W&L’s Alexxis Hatfield ’22 Awarded a Gilman Scholarship Hatfield will travel to Denmark for the fall semester and take multiple psychology classes.
Alexxis Hatfield ’22 has won a Gilman Scholarship to study abroad in Copenhagen, Denmark. At W&L, Hatfield is majoring in cognitive and behavioral science with a minor in poverty and human capability studies. Hatfield is one of a record number of W&L students – seven – to earn a Gilman Scholarship this academic year.
The scholarship is sponsored by the U.S. Department of State’s Bureau of Educational and Cultural Affairs, and the program is administered by the Institute of International Education.
Hatfield will travel abroad for the fall semester and take multiple psychology classes, including positive psychology, a positive psychology practicum, psychology of human sexuality, and developmental disorders.
“This award is a significant opportunity for me,” Hatfield said. “I have always wanted to study abroad during college as I have never traveled overseas. Since I am financially independent, I didn’t know if it would even be feasible, but this scholarship is helping fulfill my dream of going abroad.”
On campus, Hatfield is a part of the First-Year Orientation Committee, the Leadership Education and Development Program, and the women’s choir, Cantatrici. She also spends time in the lab and researches with Ryan Brindle, assistant professor of cognitive and behavioral science.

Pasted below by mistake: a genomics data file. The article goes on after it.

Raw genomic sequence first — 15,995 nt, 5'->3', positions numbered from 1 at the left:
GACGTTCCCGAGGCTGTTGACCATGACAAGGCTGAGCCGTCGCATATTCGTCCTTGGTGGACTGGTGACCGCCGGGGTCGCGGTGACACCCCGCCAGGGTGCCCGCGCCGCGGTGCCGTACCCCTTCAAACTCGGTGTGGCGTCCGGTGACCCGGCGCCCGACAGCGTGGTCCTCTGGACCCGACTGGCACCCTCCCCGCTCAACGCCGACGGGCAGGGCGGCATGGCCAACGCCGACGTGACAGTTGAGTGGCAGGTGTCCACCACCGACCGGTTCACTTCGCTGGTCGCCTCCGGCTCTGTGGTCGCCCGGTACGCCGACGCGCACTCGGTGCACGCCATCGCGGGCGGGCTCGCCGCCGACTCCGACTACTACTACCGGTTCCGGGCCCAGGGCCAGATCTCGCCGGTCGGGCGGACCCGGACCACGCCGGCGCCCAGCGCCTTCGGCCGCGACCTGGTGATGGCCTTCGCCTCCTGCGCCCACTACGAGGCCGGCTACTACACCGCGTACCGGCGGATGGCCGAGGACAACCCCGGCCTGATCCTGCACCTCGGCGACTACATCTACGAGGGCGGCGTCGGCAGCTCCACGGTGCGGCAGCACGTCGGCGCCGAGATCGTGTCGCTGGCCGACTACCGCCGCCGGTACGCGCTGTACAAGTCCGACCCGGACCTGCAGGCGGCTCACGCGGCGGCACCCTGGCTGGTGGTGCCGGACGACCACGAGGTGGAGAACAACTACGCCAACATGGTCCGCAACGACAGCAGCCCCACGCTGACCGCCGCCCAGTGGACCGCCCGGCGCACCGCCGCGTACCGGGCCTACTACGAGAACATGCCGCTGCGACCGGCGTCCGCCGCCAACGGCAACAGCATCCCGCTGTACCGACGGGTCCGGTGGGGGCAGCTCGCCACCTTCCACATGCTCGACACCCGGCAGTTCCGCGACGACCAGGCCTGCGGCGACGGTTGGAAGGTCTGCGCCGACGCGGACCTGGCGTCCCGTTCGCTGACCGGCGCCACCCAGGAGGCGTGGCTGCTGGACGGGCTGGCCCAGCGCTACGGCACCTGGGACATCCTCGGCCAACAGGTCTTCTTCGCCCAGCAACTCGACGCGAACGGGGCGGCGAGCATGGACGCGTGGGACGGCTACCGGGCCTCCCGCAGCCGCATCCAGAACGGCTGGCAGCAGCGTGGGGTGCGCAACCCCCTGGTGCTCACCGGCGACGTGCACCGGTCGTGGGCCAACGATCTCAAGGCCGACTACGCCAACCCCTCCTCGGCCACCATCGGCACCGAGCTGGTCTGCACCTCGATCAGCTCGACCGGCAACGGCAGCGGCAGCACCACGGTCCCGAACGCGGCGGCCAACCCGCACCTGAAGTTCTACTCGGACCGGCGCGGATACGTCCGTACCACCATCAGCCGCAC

“Beyond her self-motivated and detail-oriented work ethic, Alexxis is also a pleasure to be around and conducts herself with the highest degree of decorum,” Brindle said. “From a personal perspective, our research team benefits greatly from her consistently positive attitude.”
In the future, Hatfield plans to attend graduate school for clinical psychology.
“I believe the courses I take in Copenhagen will be relevant to the aspects of psychology that I want to further pursue in grad school and in my career as a clinician,” she said.
The Gilman Scholarship Program, named for retired congressman Benjamin A. Gilman, seeks to diversify the kinds of students who study or intern abroad and the countries and regions where they go by offering awards to U.S. undergraduates.